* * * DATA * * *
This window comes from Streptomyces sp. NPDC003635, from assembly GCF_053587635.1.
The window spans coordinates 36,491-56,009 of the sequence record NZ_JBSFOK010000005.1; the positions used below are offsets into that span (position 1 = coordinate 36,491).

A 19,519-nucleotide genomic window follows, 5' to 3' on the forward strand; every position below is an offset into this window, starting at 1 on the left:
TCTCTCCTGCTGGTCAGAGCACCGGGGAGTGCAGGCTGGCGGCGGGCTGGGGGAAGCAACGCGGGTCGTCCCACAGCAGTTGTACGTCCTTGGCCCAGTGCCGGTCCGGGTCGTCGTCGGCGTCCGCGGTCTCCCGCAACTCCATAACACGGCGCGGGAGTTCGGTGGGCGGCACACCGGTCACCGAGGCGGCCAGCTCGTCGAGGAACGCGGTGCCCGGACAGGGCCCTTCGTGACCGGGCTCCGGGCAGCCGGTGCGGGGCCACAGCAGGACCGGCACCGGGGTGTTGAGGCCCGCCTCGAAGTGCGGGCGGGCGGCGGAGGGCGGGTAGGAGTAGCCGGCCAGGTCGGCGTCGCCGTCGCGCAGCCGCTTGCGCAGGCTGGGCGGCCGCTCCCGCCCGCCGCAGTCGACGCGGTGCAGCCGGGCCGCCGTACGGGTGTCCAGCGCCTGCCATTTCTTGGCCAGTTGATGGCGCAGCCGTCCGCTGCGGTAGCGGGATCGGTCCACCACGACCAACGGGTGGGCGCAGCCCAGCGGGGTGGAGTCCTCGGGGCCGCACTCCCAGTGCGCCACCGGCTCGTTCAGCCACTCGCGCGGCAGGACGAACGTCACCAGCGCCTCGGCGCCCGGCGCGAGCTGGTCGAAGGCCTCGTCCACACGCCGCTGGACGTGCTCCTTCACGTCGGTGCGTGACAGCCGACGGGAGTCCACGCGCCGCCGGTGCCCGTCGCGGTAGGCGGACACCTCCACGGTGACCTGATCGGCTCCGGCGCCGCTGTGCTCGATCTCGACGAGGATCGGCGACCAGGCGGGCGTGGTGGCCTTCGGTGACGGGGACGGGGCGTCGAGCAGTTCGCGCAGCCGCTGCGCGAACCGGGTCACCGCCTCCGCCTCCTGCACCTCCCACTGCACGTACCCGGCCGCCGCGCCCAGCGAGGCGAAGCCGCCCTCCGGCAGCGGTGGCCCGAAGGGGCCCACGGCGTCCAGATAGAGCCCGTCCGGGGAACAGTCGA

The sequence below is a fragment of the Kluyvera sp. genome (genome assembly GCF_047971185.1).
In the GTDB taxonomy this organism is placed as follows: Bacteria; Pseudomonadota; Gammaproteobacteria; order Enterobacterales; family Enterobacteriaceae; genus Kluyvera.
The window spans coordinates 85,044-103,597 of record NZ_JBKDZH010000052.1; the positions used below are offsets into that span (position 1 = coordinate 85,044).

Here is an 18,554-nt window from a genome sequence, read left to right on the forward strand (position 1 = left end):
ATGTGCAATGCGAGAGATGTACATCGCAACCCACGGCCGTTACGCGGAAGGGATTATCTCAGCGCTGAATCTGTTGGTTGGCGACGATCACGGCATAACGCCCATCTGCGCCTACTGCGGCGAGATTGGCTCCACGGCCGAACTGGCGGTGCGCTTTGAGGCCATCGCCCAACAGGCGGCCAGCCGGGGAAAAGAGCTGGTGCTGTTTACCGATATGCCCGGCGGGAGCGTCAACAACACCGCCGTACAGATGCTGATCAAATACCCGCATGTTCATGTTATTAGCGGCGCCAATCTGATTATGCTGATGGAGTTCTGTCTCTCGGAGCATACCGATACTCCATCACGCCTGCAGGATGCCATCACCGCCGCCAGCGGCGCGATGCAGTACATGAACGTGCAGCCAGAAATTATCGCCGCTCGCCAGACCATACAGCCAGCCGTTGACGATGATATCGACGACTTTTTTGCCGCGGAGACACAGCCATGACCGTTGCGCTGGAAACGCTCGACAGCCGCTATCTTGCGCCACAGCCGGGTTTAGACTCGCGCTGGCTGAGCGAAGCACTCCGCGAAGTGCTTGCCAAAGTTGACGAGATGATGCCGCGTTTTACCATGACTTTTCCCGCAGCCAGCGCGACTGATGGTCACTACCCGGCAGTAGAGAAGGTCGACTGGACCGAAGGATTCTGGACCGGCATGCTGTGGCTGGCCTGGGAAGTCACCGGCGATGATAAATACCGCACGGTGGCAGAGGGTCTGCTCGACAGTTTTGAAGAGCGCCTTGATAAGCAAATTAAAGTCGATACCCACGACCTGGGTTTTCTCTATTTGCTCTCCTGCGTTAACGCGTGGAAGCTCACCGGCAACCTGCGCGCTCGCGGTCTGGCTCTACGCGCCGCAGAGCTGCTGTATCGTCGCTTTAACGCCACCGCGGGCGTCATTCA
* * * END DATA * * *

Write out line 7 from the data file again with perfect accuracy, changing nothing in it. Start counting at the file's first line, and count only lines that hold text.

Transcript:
The window spans coordinates 85,044-103,597 of record NZ_JBKDZH010000052.1; the positions used below are offsets into that span (position 1 = coordinate 85,044).